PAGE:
It's the economy, stupid!

 
  Groundrelay Chief Commissioner

Location: Surrounded by Trolls!
Elon Musk's Telsla has another spectacular failure.
don_dunstan
Are you gushing? The bloke is pursuing his interest in a technology driven low emission world and putting money into it. The automobile side is more a boutique brand and never likely to challenge the likes of GM and Ford. He's as much about R&D as building things.
Musk’s a visionary with an ego but there is a positive contribution to the world. His is a far more beneficial pursuit than the great white hope’s preoccupation with twitter and golfing.

Astonishing, we should vigorously prosecute anyone found counterfeiting any of our stuff overseas though - our brand is incredibly important.
don_dunstan
I’m not into emotive China bashing - we need them more than they need us. Imagine how low-income families would cope if we banned cheap imports. That said we do need to be far more vigilant and protect Australian’s from unscrupulous practices. However not all political parties are pro-active when it comes to consumer protection as they see it as interference in a free-market.

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  don_dunstan Minister for Railways

Location: Adelaide proud
Are you gushing? The bloke is pursuing his interest in a technology driven low emission world and putting money into it. The automobile side is more a boutique brand and never likely to challenge the likes of GM and Ford. He's as much about R&D as building things. Musk’s a visionary with an ego but there is a positive contribution to the world. His is a far more beneficial pursuit than the great white hope’s preoccupation with twitter and golfing.
Groundrelay
You just adore him because he talks of some guilded green future (that doesn't exist by the way); take off your rose-coloured glasses and have a good look.

He's nothing but an updated Richard Branson with a "let's save the world with technology" angle; PT Barnum for our age. Look at what he does: He makes a string of announcements a few months ago about an electric truck and a new electric sports car, all of which have to be paid for up front if you are actually buying one - but then the Model 3, supposedly the basic car in the line-up - still isn't in the hands of most consumers who probably long ago paid for them.

What do you think is more likely in 2018 - that he will turn a corner or that he'll be come a gutza? I know what my money is on.
I’m not into emotive China bashing - we need them more than they need us. Imagine how low-income families would cope if we banned cheap imports. That said we do need to be far more vigilant and protect Australian’s from unscrupulous practices. However not all political parties are pro-active when it comes to consumer protection as they see it as interference in a free-market.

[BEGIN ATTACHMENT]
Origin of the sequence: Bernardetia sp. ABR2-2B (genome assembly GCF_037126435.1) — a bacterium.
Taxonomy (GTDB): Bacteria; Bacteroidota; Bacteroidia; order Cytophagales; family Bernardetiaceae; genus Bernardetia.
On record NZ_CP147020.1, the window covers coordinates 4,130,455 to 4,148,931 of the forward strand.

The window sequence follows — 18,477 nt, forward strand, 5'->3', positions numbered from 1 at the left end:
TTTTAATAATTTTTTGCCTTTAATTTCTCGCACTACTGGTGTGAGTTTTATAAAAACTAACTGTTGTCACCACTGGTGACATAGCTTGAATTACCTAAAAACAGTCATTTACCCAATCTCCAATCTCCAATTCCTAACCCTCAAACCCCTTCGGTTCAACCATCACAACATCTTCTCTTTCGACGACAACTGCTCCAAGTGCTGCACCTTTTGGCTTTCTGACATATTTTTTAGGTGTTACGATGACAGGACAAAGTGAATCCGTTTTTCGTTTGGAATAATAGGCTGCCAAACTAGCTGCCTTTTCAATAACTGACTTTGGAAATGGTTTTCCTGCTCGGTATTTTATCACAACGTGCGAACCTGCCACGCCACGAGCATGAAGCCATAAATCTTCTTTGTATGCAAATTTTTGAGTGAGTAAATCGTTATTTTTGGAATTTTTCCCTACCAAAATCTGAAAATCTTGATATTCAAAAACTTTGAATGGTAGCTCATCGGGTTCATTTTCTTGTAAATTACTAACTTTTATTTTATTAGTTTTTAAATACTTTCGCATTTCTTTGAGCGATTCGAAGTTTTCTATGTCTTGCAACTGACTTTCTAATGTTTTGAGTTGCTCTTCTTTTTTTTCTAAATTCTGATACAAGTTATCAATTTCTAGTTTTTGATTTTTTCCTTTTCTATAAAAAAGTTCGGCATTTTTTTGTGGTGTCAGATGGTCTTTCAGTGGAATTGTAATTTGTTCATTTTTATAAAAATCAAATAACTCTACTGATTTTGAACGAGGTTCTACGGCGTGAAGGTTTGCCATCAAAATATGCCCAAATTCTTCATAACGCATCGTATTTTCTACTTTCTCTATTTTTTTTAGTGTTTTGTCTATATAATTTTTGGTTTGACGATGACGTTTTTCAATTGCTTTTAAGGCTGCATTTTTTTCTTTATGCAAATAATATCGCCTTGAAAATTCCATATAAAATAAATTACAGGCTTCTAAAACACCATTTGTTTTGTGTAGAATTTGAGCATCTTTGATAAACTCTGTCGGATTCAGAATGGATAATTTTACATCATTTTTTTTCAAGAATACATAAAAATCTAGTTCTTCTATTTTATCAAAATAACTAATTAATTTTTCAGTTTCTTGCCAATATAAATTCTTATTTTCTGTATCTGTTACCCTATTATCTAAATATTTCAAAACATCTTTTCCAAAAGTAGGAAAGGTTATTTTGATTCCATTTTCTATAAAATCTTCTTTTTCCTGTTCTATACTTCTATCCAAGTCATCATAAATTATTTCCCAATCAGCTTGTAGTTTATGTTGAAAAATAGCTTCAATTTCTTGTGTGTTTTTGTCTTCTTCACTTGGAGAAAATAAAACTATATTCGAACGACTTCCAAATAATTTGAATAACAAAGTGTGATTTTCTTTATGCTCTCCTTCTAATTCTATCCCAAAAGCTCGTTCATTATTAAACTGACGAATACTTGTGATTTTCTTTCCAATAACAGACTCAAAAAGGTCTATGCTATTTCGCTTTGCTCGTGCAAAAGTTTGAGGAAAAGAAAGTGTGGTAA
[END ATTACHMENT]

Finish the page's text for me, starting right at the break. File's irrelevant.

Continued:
Groundrelay
I'm not China-bashing, I'm just pointing out that we need to protect our brand in a country with a notorious history of allowing counterfeiting.

But while we're on the subject, China are definitely headed for some kind of Cold War with the West, there's absolutely no no doubt in my mind. The South China Sea is just a little bit of insight into their long-term territorial ambitions - unless we abandon ANZUS altogether there will be a confrontation there. Chinese diplomats have already been talking about economic sanctions against anyone participating in the 'freedom of movement' exercises - I can't see this ending any other way than a confrontation.

We can survive without China, believe me. There will be some inflation but the production of many basic things will move back on-shore providing work for people; the working class have suffered terribly under the neo-liberal 'free-trade' thing and they'll have a chance to recover what's been lost in the last 40 years. Losing China as a trading partner will hurt but we will survive economically, it won't be the end of the world things will change that's all.
  don_dunstan Minister for Railways

Location: Adelaide proud
Tesla is about to run out of money anyway - Seeking Alpha;

A rational investor would question the value of any company with any of the following characteristics:

Never turned a profit in 14 years of operation
Burdened by massive debt
Burning cash at an alarming rate
Consistently fails to meet targets for introduction of new products...

...In the past, whenever Tesla has needed cash, it has been able to go to the capital markets and issue more equity or debt. It has never been necessary to conserve cash, because cash was always available from investors.

The company has a market value of over $50 billion, so an equity raise of $5 billion would only dilute by 10%. If I were a Tesla investor, I would welcome that dilution, because it takes the bankruptcy option off the table.

The last fund raising was done by way of an issue of junk bonds which are now trading at about 95% of their issue price.

So the last time they tried to raise cash they issued junk bonds which are now worth less than their sale price? I think the markets have already had a say on what they think is about to happen to Tesla.
  Carnot Chief Commissioner

Elon Musk has been an ambitious visionary, albeit an over-optimistic one.  Case in point - the Tesla truck would require a 1.6 MW power input to provide the 30 min charge for a 400 mile range. And its battery would need to be about 14 tonnes. There goes a big chunk of payload...

I can see his companies being sold off before too long.
  Groundrelay Chief Commissioner

Location: Surrounded by Trolls!
...You just adore him because he talks of some guilded green future (that doesn't exist by the way).
don_dunstan
I don’t think anything of Musk, but every bit of R&D brings humanity closer to a sustainable clean world and why is that so bad Razz

It’s certainly realistic because technology will continue to advance and there’s this huge power source called the Sun and an enormous heat source within our own planet being underutilised.
  Groundrelay Chief Commissioner

Location: Surrounded by Trolls!